Hayden’s parents took him for an auditory brainstem response test (ABR), after which he was referred to a Developmental Paediatrician.Soon after, he was diagnosed with autism, and at just two years and five months old, his mom immediately started him off on speech and Occupational therapy. Hayden’s parents also began searching for free training for parents on the spectrum.
“I remember looking around one day, trying to find ‘my’ people, families like ours, and realizing there were none bold enough to share or speak out,” Beneditte says. ‘Why me? Why my Hayden?’
“Autism means many things to many families. To ours, it’s meant banding together in surprising ways. It’s meant digging deep to find connection. It’s meant figuring out together what will make my Hayden laugh, or what will help him relax and go to sleep,” Beneditte shares.
“Autism means sometimes dragging your bedding across the house or eating chicken nuggets daily. Together, we have learned how to speak a new language, not based on grammar and syntax, but on grins and silly dance moves, ” she adds.
Beneditte also spoke of how shattered she was when Hayden was first diagnosed. “I was left broken. I cried many tears, I isolated myself from the world. I went to a very dark space, continuously asking ‘Why me? Why my Hayden?’.
She says that navigating the emotional, financial, and complex medical issues associated with this diagnosis was taxing, and as any parent of a child on the spectrum will attest, autism really does change everything.”The diagnosis changes the dynamics of your marriage, the way you socialize with friends, and even relationships with your family,” Beneditte says.
She explains, “As parents, we quickly discovered that placing unnecessary energy on that which was beyond our control was defeating. What was empowering was focusing on what we could do.”A safe environment
Hayden is now four-years-old and attends the Al-Noor Centre for Autism in Vereeniging, in the south of Johannesburg.Beneditte describes how she looked for a safe environment for Hayden, one where he would be accepted.
“I wanted Hayden to be in a holistic environment where all his needs will be met, educationally and therapeutically,” she says.
She came across Al-Noor Centre For Autism and says that although she had no idea where Hayden was on the spectrum, she called Nimra Ali Ijaz, the founder/director of Al-Noor, and arranged a school visit.
Beneditte shares that social skills training has taught Hayden the skills he needs to interact with others, including conversation and problem-solving skills. He is more open to playing with other kids as opposed to sitting alone.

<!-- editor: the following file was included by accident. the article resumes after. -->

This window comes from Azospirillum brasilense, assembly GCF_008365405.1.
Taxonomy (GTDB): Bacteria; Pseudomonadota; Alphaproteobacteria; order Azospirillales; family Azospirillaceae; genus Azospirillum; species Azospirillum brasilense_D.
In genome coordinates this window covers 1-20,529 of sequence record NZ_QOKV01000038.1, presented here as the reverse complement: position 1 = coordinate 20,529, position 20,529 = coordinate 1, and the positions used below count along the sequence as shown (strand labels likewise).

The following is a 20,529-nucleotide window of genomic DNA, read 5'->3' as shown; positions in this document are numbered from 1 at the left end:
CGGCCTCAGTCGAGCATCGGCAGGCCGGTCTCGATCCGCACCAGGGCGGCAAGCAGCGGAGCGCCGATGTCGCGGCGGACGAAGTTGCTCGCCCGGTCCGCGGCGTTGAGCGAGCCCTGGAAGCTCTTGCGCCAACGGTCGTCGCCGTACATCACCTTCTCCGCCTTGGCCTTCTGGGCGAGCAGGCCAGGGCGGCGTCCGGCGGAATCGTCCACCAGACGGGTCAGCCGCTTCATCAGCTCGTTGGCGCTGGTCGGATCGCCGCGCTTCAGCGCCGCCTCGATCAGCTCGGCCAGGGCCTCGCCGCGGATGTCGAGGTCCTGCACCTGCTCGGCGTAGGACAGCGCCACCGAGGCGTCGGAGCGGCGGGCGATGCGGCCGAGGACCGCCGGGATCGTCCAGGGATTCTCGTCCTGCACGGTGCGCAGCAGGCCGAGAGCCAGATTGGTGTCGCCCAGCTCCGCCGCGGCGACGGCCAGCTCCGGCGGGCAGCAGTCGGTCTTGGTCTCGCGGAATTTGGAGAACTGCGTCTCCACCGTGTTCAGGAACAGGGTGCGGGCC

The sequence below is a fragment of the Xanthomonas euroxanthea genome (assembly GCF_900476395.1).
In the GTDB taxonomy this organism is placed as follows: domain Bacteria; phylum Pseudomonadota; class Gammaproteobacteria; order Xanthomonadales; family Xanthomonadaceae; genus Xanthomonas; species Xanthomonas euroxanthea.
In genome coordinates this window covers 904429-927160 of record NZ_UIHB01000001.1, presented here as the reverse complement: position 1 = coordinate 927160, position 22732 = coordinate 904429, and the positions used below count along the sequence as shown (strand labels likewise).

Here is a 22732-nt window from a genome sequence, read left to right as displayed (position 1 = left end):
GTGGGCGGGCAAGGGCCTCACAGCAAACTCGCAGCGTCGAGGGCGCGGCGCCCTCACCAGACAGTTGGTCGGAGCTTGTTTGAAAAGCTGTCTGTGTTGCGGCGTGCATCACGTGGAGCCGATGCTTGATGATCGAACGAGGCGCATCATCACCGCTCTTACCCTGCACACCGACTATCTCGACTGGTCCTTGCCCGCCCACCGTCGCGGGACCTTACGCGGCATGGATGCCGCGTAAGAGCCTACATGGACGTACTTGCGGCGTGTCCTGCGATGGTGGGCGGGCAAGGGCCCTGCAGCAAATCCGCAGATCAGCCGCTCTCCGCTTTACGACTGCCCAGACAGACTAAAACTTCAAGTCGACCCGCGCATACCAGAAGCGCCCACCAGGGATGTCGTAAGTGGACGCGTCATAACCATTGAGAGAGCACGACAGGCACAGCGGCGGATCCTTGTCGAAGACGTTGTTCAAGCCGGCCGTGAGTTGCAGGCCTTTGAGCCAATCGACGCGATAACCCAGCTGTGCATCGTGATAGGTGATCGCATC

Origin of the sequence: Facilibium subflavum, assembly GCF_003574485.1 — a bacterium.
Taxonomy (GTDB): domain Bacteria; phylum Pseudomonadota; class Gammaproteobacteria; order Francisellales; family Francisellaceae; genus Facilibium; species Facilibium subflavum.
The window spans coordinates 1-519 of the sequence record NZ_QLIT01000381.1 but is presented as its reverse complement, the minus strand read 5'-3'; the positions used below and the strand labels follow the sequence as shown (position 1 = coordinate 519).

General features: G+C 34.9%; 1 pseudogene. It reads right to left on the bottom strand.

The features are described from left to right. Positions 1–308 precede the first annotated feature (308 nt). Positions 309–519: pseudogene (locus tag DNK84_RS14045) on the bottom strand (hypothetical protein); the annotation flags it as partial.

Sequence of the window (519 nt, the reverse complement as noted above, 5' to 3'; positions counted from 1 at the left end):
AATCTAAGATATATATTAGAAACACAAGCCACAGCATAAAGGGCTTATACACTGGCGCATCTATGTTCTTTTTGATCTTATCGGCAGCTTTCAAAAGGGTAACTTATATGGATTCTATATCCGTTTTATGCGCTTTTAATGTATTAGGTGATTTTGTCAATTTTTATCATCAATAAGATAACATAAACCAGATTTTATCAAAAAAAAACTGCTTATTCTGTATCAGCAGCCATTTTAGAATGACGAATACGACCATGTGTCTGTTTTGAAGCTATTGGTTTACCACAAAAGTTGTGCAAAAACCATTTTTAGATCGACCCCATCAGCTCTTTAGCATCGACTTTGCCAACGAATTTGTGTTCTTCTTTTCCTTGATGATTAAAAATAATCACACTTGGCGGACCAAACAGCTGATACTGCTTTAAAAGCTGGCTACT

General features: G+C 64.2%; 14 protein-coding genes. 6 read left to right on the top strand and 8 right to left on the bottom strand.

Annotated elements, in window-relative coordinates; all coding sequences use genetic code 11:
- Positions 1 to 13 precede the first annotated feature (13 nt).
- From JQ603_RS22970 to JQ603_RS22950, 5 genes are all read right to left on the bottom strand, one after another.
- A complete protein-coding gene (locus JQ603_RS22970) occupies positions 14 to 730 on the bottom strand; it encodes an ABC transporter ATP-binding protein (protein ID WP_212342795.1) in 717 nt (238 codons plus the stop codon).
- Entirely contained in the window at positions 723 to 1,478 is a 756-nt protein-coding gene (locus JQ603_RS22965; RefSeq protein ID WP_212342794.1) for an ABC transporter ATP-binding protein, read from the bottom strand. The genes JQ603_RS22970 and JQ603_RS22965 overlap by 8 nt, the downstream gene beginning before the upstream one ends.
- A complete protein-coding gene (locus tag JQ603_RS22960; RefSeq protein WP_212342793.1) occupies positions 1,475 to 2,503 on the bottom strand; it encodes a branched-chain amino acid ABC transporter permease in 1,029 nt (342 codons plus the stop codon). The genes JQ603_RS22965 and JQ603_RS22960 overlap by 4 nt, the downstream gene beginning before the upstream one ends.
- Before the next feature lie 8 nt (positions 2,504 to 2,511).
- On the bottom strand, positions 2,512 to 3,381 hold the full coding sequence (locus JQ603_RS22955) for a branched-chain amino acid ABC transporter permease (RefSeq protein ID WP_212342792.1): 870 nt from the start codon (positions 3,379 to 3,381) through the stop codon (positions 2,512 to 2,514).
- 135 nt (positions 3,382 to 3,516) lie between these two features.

Currently, he names items in his environment. He has also started stringing two-word sentences.
“They will teach you”
For other parents that may have a child that is on the autism spectrum, Beneditte’s advice is simple:
Let your child teach you: Your child will show you how to best help him/her. They will teach you patience; they will show you that love does not need to have words; they will show you their world and how to best help them in it.
Don’t let this consume you: It’s such a lonely journey, this road. Celebrate the small wins, and don’t forget self-care – go out and enjoy the world even though your family is ‘different’. The more you show up unashamed – the more society will be accepting.
Set up a routine and keep it steady: This will allow you to ensure that there is structure around you, your child and their daily activities.
“My prayer for Hayden is that of any parent, a prayer of faith and expectancy; I pray bold prayers for my son daily. I wake up in the early hours of the morning, and I prophesy greatness over my son. I make it a point to read a bible verse with Hayden daily, and I sing and worship with him,” Beneditte tells us.
“Our story is mostly heavy and beautiful. It might always be that way, and I’m okay with that. I used to lament Hayden’s condition. And I’ll be honest, some days, I still struggle,” she admits.
“My boy is autistic. There are a lot more words used to describe him too. They are written on a piece of paper shoved in a drawer. Words that make me sad to read all in a row. They feel heavy like a weight when I do,” she adds.
“But today,” Beneditte says “I look at my spikey haired four-year-old who can’t fully speak but occasionally says a few words, and I see all the beauty he has brought out of us. I see all the joy he pours back in and the mountains he climbs to thrive. He’s a beautiful boy, And I cannot tell you how grateful I am for him.”